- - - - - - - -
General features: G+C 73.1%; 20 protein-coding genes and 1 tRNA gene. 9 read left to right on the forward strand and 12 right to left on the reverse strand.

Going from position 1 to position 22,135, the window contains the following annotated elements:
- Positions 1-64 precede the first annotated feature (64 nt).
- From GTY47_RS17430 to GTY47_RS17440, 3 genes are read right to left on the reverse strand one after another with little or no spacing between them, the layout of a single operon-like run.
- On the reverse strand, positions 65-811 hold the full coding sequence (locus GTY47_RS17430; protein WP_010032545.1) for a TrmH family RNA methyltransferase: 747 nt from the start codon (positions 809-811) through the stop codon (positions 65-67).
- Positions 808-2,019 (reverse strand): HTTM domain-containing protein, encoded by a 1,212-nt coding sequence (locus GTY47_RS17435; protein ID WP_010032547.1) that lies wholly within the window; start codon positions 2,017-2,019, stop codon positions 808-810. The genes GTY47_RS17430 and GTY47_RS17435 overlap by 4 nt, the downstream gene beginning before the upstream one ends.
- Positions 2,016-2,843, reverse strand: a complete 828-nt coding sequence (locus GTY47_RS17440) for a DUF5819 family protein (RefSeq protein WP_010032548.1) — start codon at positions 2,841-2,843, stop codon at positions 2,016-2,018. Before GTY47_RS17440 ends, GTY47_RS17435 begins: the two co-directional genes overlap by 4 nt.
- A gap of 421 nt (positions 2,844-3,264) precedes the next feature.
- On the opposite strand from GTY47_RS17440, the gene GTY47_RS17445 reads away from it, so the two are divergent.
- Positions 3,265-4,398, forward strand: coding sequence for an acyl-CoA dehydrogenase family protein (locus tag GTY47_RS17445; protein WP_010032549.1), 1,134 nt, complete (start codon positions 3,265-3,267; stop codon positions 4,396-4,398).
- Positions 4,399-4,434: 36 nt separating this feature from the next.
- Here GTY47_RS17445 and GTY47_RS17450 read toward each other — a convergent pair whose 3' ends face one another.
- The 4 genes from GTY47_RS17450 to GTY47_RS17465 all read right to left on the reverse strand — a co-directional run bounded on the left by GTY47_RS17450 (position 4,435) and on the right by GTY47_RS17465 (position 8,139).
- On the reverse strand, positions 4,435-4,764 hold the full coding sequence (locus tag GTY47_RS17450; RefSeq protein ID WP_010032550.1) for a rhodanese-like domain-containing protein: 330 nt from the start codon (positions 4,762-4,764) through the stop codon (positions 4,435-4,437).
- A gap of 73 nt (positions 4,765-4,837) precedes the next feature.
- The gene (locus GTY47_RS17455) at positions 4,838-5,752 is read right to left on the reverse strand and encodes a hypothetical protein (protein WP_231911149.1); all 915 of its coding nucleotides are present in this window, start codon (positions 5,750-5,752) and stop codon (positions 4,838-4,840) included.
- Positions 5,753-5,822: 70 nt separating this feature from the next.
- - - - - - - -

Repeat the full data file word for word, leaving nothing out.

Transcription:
General features: G+C 73.1%; 20 protein-coding genes and 1 tRNA gene. 9 read left to right on the forward strand and 12 right to left on the reverse strand.

Going from position 1 to position 22,135, the window contains the following annotated elements:
- Positions 1-64 precede the first annotated feature (64 nt).
- From GTY47_RS17430 to GTY47_RS17440, 3 genes are read right to left on the reverse strand one after another with little or no spacing between them, the layout of a single operon-like run.
- On the reverse strand, positions 65-811 hold the full coding sequence (locus GTY47_RS17430; protein WP_010032545.1) for a TrmH family RNA methyltransferase: 747 nt from the start codon (positions 809-811) through the stop codon (positions 65-67).
- Positions 808-2,019 (reverse strand): HTTM domain-containing protein, encoded by a 1,212-nt coding sequence (locus GTY47_RS17435; protein ID WP_010032547.1) that lies wholly within the window; start codon positions 2,017-2,019, stop codon positions 808-810. The genes GTY47_RS17430 and GTY47_RS17435 overlap by 4 nt, the downstream gene beginning before the upstream one ends.
- Positions 2,016-2,843, reverse strand: a complete 828-nt coding sequence (locus GTY47_RS17440) for a DUF5819 family protein (RefSeq protein WP_010032548.1) — start codon at positions 2,841-2,843, stop codon at positions 2,016-2,018. Before GTY47_RS17440 ends, GTY47_RS17435 begins: the two co-directional genes overlap by 4 nt.
- A gap of 421 nt (positions 2,844-3,264) precedes the next feature.
- On the opposite strand from GTY47_RS17440, the gene GTY47_RS17445 reads away from it, so the two are divergent.
- Positions 3,265-4,398, forward strand: coding sequence for an acyl-CoA dehydrogenase family protein (locus tag GTY47_RS17445; protein WP_010032549.1), 1,134 nt, complete (start codon positions 3,265-3,267; stop codon positions 4,396-4,398).
- Positions 4,399-4,434: 36 nt separating this feature from the next.
- Here GTY47_RS17445 and GTY47_RS17450 read toward each other — a convergent pair whose 3' ends face one another.
- The 4 genes from GTY47_RS17450 to GTY47_RS17465 all read right to left on the reverse strand — a co-directional run bounded on the left by GTY47_RS17450 (position 4,435) and on the right by GTY47_RS17465 (position 8,139).
- On the reverse strand, positions 4,435-4,764 hold the full coding sequence (locus tag GTY47_RS17450; RefSeq protein ID WP_010032550.1) for a rhodanese-like domain-containing protein: 330 nt from the start codon (positions 4,762-4,764) through the stop codon (positions 4,435-4,437).
- A gap of 73 nt (positions 4,765-4,837) precedes the next feature.
- The gene (locus GTY47_RS17455) at positions 4,838-5,752 is read right to left on the reverse strand and encodes a hypothetical protein (protein WP_231911149.1); all 915 of its coding nucleotides are present in this window, start codon (positions 5,750-5,752) and stop codon (positions 4,838-4,840) included.
- Positions 5,753-5,822: 70 nt separating this feature from the next.